A bone spur is a growth of extra bone where two or more bones meet that forms as the body tries to repair itself. Bone spurs on top of your foot can feel like a hard lump or bump underneath the skin.

The chances of developing a bone spur in the foot increase with age. Its impact on your everyday routine depends on the severity. Some people don’t even notice a bone spur on their foot. Others deal with crippling pain that makes it difficult to walk, stand, or wear shoes.

A bone spur on top of the foot is sometimes due to osteoarthritis, a type of arthritis. With this condition, cartilage between bones can deteriorate over time. To compensate for missing cartilage, the body produces extra growths of bones called bone spurs.

Osteoarthritis isn’t the only thing that causes a bone spur on top of the foot. A number of other factors can cause deterioration of cartilage, resulting in the growth of a bone spur.

Activities that can contribute to bone spurs include dancing, running, and exercise. Other causes include:

  • injury to the foot
  • obesity or being overweight
  • wearing tight shoes

Bone spurs commonly occur on the foot due to the amount of pressure placed on these bones.

If you have a bone spur on the foot, it’ll likely appear on top of the mid-foot. You may also develop a toe spur or a heel spur.

Although bone spurs are common on the foot, they can form on other parts of the body, including:

Several factors raise the risk of developing a bone spur on the foot. In addition to osteoarthritis, these risk factors include:

  • Age. The older you are, the higher your risk of getting a bone spur. Cartilage breaks down with age, and this gradual wear and tear prompts the body to create extra bone in an attempt to repair itself.
  • Physical activity. Regular physical activity helps you maintain a healthy weight, and boost your energy level. But it can also put added stress on your feet, which puts you at risk for bone spurs.
  • Wearing tight shoes. Tight shoes can pinch your toes and cause continuous friction on your feet and toes.
  • Injury. Bone spurs can develop after a minor injury like a bruise or after a fracture.
  • Being overweight. Excess weight puts added pressure on your feet and other bones. This can cause your cartilage to break down faster, leading to a bone spur.
  • Flat feet. Having a low or nonexistent arch in the feet can result in your entire foot touching the floor when standing. This places extra strain on your joints and triggers different problems, such as hammer toe, blisters, bunions, and bone spurs.

Bone spurs don’t always cause symptoms. It’s possible to have one and not realize it. Some people, however, develop pain or soreness on the top of their mid-foot. Pain varies from person-to-person and may gradually worsen.

Other symptoms of a bone spur on the foot include:

  • redness and swelling
  • stiffness
  • limited mobility in joints
  • corns
  • difficulty standing or walking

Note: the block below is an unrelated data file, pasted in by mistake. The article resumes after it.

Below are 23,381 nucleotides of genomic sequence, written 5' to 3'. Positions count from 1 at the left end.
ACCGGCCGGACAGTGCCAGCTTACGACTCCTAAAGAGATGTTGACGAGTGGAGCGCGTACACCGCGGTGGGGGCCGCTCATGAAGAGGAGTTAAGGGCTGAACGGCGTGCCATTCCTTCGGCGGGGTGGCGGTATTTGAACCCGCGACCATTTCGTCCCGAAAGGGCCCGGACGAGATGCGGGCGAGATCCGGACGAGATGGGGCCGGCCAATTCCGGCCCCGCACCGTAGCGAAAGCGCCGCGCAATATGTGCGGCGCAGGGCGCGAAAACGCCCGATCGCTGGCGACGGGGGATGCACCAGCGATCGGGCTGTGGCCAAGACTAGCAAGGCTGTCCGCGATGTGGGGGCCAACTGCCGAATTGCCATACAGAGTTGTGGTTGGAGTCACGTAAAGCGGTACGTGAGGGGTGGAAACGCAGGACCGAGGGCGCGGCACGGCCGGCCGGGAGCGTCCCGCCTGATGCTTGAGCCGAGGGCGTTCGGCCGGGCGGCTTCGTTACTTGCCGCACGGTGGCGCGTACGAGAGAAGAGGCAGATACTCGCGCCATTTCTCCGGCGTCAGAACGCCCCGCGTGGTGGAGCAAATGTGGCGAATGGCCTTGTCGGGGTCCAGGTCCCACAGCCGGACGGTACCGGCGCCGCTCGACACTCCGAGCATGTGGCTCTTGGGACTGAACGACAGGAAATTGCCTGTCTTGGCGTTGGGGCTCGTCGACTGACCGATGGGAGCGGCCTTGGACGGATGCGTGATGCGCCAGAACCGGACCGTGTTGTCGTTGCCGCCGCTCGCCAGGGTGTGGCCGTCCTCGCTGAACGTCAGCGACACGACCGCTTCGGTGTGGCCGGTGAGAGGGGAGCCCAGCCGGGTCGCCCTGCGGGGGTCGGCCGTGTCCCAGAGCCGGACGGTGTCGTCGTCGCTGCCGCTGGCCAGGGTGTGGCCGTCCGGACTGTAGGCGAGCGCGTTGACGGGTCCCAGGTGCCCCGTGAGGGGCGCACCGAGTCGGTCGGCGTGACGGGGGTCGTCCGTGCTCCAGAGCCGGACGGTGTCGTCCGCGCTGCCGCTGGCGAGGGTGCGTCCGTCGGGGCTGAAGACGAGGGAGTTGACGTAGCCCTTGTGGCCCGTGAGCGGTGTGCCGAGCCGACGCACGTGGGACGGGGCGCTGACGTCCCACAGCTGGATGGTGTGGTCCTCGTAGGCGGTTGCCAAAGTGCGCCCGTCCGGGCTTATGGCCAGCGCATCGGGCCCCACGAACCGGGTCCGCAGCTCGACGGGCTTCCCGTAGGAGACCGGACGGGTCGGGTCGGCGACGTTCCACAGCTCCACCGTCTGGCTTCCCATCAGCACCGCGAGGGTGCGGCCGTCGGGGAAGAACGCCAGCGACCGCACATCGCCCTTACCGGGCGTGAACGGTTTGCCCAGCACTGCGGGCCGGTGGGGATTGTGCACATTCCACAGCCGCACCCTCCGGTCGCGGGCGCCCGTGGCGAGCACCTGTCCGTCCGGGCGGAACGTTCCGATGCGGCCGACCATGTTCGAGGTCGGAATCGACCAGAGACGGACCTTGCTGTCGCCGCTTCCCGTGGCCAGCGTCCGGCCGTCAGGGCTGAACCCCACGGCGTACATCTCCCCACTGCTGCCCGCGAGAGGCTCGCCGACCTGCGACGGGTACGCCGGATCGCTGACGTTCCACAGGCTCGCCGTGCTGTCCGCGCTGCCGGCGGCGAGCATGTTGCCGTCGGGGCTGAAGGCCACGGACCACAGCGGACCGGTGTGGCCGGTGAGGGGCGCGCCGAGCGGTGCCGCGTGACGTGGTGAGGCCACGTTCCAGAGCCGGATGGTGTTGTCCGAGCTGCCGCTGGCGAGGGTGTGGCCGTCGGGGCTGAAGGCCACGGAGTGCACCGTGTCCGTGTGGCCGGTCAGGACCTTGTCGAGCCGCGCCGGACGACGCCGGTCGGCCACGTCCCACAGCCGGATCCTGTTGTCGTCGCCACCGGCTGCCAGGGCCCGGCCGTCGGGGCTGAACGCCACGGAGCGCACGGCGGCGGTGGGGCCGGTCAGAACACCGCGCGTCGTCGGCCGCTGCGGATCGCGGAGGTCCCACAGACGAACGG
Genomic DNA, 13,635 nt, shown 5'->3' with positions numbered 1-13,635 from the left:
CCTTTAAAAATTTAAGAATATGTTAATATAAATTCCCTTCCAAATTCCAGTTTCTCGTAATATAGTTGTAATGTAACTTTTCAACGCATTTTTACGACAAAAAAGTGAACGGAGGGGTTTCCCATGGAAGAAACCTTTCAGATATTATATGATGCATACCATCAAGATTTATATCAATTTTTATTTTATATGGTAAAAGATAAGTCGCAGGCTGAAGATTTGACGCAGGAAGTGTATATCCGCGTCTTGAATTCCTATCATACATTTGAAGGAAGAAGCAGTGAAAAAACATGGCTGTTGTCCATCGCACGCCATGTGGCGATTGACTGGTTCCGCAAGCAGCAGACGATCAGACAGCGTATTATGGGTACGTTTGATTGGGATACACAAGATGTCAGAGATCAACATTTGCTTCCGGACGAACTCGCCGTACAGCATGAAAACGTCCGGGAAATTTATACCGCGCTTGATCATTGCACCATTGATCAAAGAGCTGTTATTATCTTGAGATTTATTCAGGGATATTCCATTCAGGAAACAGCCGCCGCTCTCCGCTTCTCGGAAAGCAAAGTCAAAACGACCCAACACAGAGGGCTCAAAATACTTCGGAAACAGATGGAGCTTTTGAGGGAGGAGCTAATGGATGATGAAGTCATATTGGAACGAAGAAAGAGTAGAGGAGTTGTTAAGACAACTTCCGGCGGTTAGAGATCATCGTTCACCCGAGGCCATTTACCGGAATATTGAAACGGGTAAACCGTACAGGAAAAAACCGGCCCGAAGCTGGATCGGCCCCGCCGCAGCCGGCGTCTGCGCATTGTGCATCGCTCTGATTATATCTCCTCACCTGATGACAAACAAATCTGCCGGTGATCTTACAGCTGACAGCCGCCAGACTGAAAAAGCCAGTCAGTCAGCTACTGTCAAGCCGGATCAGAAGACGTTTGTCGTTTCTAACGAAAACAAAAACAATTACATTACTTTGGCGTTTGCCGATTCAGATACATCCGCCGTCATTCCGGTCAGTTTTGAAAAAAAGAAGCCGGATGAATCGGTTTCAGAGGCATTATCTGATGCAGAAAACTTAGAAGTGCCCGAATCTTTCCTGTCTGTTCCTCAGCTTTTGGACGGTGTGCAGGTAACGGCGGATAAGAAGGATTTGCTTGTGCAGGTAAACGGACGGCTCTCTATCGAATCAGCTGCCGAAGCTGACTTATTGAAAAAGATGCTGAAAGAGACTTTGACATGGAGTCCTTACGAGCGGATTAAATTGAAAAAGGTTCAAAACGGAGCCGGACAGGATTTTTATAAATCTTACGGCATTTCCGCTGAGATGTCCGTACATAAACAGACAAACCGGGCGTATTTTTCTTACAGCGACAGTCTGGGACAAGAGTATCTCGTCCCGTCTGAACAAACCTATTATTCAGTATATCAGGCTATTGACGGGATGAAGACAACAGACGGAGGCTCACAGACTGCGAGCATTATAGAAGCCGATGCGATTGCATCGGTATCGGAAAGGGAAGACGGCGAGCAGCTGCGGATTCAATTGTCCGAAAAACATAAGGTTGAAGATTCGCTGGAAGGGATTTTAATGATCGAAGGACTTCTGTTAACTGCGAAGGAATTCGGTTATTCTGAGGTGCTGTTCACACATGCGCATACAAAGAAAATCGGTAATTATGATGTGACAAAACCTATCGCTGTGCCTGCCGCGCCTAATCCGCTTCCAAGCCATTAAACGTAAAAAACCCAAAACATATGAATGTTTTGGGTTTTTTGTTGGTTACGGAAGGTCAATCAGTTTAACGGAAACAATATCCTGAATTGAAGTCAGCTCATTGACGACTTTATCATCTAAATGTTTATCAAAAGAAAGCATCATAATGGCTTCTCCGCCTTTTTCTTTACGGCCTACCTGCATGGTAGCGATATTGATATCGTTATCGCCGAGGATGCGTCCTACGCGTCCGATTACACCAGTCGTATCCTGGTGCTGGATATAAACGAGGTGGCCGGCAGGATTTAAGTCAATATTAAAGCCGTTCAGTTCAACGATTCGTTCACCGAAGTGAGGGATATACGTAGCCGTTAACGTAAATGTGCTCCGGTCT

See a doctor for foot pain that worsens or doesn’t improve. A doctor will physically examine your foot and joints to determine the location of pain and to assess your range of motion.

Your doctors will use an imaging test (which takes detailed pictures of the joints in your feet) to diagnose a bone spur. Options include an X-ray, CT scan, or MRI.

You don’t need treatment for a bone spur that doesn’t cause symptoms. Since a bone spur will not go away on its own, options to relieve bothersome pain include:

Weight loss

Losing weight reduces pressure on the bones in your feet and relieves pain associated with a bone spur. Here are some tips:

  • exercise for at least 30 minutes, 3 times a week
  • reduce your calorie intake
  • practice portion control
  • consume more fruits, vegetables, lean meats, and whole grains
  • cut back on sugar, fried foods, and fatty foods

Change shoes or wear padding

Changing your footwear can also relieve symptoms of a bone spur, especially if you work on your feet.

Choose shoes that aren’t too tight or too loose, and ones that don’t pinch your toes. Wear shoes with rounded or square toe for extra room. If you have a low arch, add extra padding to your shoes to relieve pressure.

Heat and ice therapy

Alternating between ice and heat therapy may also ease pain associated with a bone spur. Heat can improve pain and stiffness, while ice can relieve inflammation and swelling. Place a cold pack or heating pad on your foot for 10 to 15 minutes, several times a day.

Cortisone injection

Talk to a doctor to see if you’re a candidate for a cortisone injection which helps stop inflammation. A doctor injects the medicine directly into your bone to ease pain, stiffness, and swelling.

Walking boot

Walking boots are designed to protect the foot after an injury or a surgical procedure. They can also be worn to relieve pressure and pain associated with a bone spur.

Pain relievers

Over-the-counter pain relievers (ibuprofen, acetaminophen, or naproxen sodium) can relieve the inflammation and pain of a bone spur. Take as directed.

Bone spur on top of foot surgery

A doctor may recommend surgery to remove a bone spur. Typically, surgery is only an option when a bone spur causes severe pain or limits mobility.

You might not be able to prevent bone spurs if you have osteoarthritis. Even so, you can lower your risk of developing one by maintaining a healthy weight, reducing pressure on your joints, and wearing the right type of footwear. If you have flat feet, wear insoles designed to provide arch support.

Bone spurs can make it difficult to walk or wear shoes, so don’t ignore symptoms of this condition. Speak with a doctor if you have pain or suspect a bone spur on the top of your foot.

Between medication and making a few life changes, you can improve your symptoms and prevent a bone spur from getting worse.